Two years in, this decade has already brought a global pandemic, record-setting inflation, rising interest rates and a country more divided than ever before.
So why not a housing crash too?
Americans who lived through the 2008 crisis may be watching the red-hot market starting to cool and getting flashbacks. And for prospective homeowners, it might be appealing to put your plans on pause until the market bottoms out so you can snag a house at a great price.
But experts say there are good reasons to believe that however this shakes out, it won’t be a return to 2008 — which will no doubt be a relief to anyone whose apple bottom jeans and boots with the fur have been long put away in storage.
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1. Lenders stopped being so laxBlame it on the banks. A huge contributor to the housing crisis in 2008 was dicey lending practices within the financial industry. Years of deregulation made it easier — and more profitable — to hand out risky loans.
The Dodd-Frank Act, which was signed into law in 2010 aimed to prevent that by increasing oversight in the industry.
While the act’s effectiveness has been called into question over the years, it has undoubtedly forced lenders to be stricter about their lending practices, which means far fewer borrowers are likely to land in hot water.
The median credit score of newly originated mortgages was 776 in the first quarter of the year, according to the Federal Reserve Bank of New York. But nearly 70% of new mortgage holders had a credit score of 760 or more.
The New York Fed added in its quarterly analysis that, “credit scores on newly originated mortgages remain very high and reflect continuing high lending standards.”
2. Homeowners are doing fineThe onset of the pandemic could have been catastrophic for the housing market if millions of homeowners had no choice but to default on their loans.
Fortunately, mortgage forbearance programs allowed struggling borrowers to pause their payments until they could get back on their feet. And it worked: by the end of March, the share of mortgage balances 90-plus days past due remained at 0.5% — a historic low.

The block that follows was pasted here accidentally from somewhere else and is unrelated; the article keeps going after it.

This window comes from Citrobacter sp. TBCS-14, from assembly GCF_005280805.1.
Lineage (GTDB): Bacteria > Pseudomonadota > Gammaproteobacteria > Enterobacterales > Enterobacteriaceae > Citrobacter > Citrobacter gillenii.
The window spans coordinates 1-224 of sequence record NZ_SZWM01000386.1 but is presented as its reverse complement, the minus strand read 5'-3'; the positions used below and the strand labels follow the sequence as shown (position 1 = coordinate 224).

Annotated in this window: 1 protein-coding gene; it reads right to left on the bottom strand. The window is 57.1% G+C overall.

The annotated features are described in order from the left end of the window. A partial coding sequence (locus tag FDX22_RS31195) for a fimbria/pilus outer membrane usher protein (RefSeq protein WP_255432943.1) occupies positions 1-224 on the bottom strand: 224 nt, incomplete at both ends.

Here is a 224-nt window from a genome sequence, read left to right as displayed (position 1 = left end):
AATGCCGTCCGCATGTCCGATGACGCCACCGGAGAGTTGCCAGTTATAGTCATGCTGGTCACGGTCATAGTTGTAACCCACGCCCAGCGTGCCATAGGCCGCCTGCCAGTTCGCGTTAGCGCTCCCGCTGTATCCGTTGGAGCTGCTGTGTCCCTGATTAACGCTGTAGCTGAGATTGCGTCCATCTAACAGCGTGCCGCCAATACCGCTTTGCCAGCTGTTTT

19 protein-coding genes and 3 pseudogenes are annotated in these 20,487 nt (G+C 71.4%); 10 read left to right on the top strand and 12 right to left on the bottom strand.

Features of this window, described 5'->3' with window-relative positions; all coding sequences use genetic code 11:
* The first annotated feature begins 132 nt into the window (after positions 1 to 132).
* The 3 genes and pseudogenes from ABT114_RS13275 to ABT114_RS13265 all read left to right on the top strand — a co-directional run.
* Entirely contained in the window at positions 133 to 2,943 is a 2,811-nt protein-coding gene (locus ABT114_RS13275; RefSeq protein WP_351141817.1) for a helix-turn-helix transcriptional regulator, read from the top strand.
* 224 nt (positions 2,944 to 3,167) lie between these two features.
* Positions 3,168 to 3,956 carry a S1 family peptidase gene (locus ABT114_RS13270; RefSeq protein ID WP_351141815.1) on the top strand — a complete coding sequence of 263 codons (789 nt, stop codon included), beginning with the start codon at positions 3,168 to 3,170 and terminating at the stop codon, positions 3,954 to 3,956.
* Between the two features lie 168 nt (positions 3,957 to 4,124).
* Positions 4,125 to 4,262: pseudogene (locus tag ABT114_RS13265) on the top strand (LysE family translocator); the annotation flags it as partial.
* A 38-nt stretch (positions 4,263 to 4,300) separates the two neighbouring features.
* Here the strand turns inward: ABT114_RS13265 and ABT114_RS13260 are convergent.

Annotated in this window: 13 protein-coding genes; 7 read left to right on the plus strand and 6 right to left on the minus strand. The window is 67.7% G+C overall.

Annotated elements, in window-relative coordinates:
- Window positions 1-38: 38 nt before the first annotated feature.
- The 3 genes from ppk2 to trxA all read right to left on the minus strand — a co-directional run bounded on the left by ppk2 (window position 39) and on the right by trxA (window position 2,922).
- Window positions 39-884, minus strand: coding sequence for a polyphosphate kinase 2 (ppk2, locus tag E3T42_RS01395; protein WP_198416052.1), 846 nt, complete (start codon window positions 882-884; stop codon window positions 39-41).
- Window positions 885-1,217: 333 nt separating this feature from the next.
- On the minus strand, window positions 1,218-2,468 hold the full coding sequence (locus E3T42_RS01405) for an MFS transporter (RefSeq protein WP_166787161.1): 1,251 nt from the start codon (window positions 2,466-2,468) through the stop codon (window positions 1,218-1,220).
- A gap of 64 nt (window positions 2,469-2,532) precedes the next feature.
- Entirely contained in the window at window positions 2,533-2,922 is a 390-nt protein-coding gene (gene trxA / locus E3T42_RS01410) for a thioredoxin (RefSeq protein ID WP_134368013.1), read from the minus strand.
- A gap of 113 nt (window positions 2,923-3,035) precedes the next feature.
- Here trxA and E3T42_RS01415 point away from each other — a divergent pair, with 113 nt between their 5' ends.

And compared to 2010, when delinquencies on single-family homes hit a 30-year high of 11.36%, the rate was just 2.13% in the first quarter of 2022.
On top of that, rising home prices has translated into increased equity for homeowners. In total, mortgage holders now have $2.8 trillion more in tappable equity compared to a year before, according to Black Knight, a mortgage technology and data provider. That’s a 34% increase and more than $207,000 in additional available equity per borrower.
3. There’s still plenty of supply“It’s not always as simple as supply and demand — but it almost always is,” host Dave Ramsey said on The Ramsey Show earlier this month.
Ramsey says the major issue in 2008 was there was a “tremendous oversupply because foreclosures went everywhere and the market just froze.” The crisis wasn’t down to the economy or interest rates, it was “a real estate panic.”
In comparison, now, there’s a huge demand and a shortage of supply. But the Federal Reserve’s efforts to dampen demand by raising interest rates is starting to work. And new housing is starting to slowly come on the market as well.
What Ramsey says we’re seeing now is a softening in the rate of increase of prices, but he doesn’t anticipate they’ll go down like they did in 2008.
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